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With respect to evolution, instincts developed in our reptilian brain, the part of the brain that existed before emotions. The anxiety we feel partly stems from the instinctive brain. It sends signals of fear, and it cannot tell the difference between fear of public speaking and fear of an approaching snow leopard. We struggle to manage our impulses—to distinguish between true dangers and those that are exacerbated by our instinctive brain. We control the impulses we can and respond to those we can’t. This is the source of courage—to feel the impulse of fear, assess it, and take rational action despite it. Our instincts are part of who we are—part of the human condition. We need to approach our fear and anger patiently, controlling them and not allowing them to control us. There may be times when it is appropriate to express our fear and anger freely, but that should be a conscious decision, not a mindless reaction.

Table 3-1 Four Phases of the Brain

Instinctive Phase

Intellectual Phase

Brain Area: Reptilian

Instincts are a necessary part of who we are.

Mindfully manage fear and anger.

Be aware of fear and desire to keep them in balance; acknowledge feelings of guilt.

Mindfully live in the gap between impulse and response.

Brain Area: Neocortex

Intellectual thought is blended with emotion and instinct.

Intellect develops rational responses to fears and desires.

Intellectual responses should be ethical.

Emotional Phase

Intuitive Phase

Brain Area: Limbic

Letting feelings come and go helps us understand ourselves and the world.

Understanding our own emotions enables us to respond mindfully rather than to react mindlessly.

Brain Area: Neocortex

You can trust your intuition and “feel” your way through life.

Snap judgments are accurate and are faster than reasoning.

Reasoning is used to justify intuition.

Data derived from Chopra, D. and Tanzi, R. (2012). Super Brain. New York: Random House Publishing.

When faced with situations that challenge our sense of self, our understanding of the world and our place in it, we feel psychologically threatened. At an unconscious level, our cognitive unconscious (subconscious) lets us know in subtle ways that danger is present, regardless of whether it is physical danger or psychological danger. The instinctual signals, in the form of “gut feelings” and stress indicators, impact our decisions in the cognitive unconscious mind, before our conscious mind contemplates the decision. It is constantly analyzing patterns and comparing what it perceives with patterns stored in memory (Kehoe, 2011).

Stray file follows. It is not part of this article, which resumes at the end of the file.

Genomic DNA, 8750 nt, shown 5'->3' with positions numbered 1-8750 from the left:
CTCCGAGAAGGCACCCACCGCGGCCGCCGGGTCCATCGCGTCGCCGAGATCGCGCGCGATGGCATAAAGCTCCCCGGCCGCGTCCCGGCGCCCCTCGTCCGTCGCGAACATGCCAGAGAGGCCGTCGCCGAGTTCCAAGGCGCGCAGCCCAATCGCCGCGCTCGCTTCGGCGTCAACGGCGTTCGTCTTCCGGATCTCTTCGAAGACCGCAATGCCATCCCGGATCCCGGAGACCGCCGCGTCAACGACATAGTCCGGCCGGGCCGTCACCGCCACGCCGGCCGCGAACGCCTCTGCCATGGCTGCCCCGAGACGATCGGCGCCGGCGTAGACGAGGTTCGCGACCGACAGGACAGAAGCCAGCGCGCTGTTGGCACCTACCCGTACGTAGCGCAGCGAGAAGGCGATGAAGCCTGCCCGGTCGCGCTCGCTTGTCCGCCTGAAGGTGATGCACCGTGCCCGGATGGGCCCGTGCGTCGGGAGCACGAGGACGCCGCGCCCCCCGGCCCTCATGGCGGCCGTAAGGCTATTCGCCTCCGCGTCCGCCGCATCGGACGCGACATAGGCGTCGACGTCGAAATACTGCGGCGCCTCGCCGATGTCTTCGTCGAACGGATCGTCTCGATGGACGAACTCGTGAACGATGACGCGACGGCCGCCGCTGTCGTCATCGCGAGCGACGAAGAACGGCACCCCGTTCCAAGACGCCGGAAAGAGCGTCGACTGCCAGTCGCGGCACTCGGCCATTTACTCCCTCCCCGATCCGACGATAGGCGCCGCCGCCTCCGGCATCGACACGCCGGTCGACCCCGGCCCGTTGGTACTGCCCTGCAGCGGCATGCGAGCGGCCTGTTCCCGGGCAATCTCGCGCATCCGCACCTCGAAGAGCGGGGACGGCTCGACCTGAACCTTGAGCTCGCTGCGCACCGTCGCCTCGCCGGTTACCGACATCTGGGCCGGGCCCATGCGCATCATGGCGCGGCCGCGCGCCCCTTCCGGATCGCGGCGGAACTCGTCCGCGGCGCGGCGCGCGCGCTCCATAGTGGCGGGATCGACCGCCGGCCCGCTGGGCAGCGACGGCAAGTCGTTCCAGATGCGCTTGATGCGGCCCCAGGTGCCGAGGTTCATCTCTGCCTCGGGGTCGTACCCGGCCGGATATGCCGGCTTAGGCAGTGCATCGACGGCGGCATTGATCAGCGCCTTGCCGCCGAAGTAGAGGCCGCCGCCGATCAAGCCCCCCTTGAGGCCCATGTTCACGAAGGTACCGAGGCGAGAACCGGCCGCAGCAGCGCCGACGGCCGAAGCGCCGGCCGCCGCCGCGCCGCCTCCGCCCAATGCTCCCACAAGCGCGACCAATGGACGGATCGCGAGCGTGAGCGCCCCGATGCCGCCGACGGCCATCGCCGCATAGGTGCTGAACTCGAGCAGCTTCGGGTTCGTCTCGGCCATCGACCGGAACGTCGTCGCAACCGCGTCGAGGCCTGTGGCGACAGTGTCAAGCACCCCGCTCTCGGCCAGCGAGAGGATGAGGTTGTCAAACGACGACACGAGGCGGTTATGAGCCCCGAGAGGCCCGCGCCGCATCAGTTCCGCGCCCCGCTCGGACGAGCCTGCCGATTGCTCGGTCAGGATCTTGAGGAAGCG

As long as situations are positive, the processes work well. But if the situation quickly changes from positive to negative, the cognitive unconscious can give off signals that are not in line with the actual situation. We put our words (which are minor representations of ourselves) out there, and if someone disagrees with us and it comes as a surprise, or if it comes in a way that seems to diminish our sense of who we are, the cognitive unconscious reads this as a threat. A threat is a threat to your cognitive unconscious, whether it is a psychological threat to self-esteem or a physical threat to your body. This takes place very, very quickly, before your conscious mind even knows what is going on. Changes in the facial expressions and mannerisms of our critics signal our cognitive unconscious and cause reactions in our bodies before their words reach our ears. Our heart beats faster, increasing the sweat on our palms, raising the hair on our forearms, tightening our neck and throat muscles, forcing blood from our gut to our limbs, all in an effort to signal us that the threat is about to manifest. It is an “amygdala hijack” that invokes a fight-or-flight response—a sudden emotion that comes very quickly and that leads to irrational or inappropriate actions or talk. This system, which is intended to protect us from threats, actually makes the situation worse by matching patterns erroneously and causing us to respond from the place where we learned our judgments instead of from the present moment. At the same time, the person we are talking to is reading our automatic reactions and is invoking a cognitive unconscious response to them. This cycle feeds itself, and communications spiral out of control (Kehoe, 2011).

As leaders we must train our conscious minds to recognize when this process is playing out and allow our conscious selves to slow down the process and be mindful of the current situation, to react to the here and now and not to the situation that provoked the emotional response when the “threat” was detected. We have to live in the gap between the stimulus and the response. Not only must we control our own reactions, but we must help those with whom we are communicating—our communication partners—do the same.

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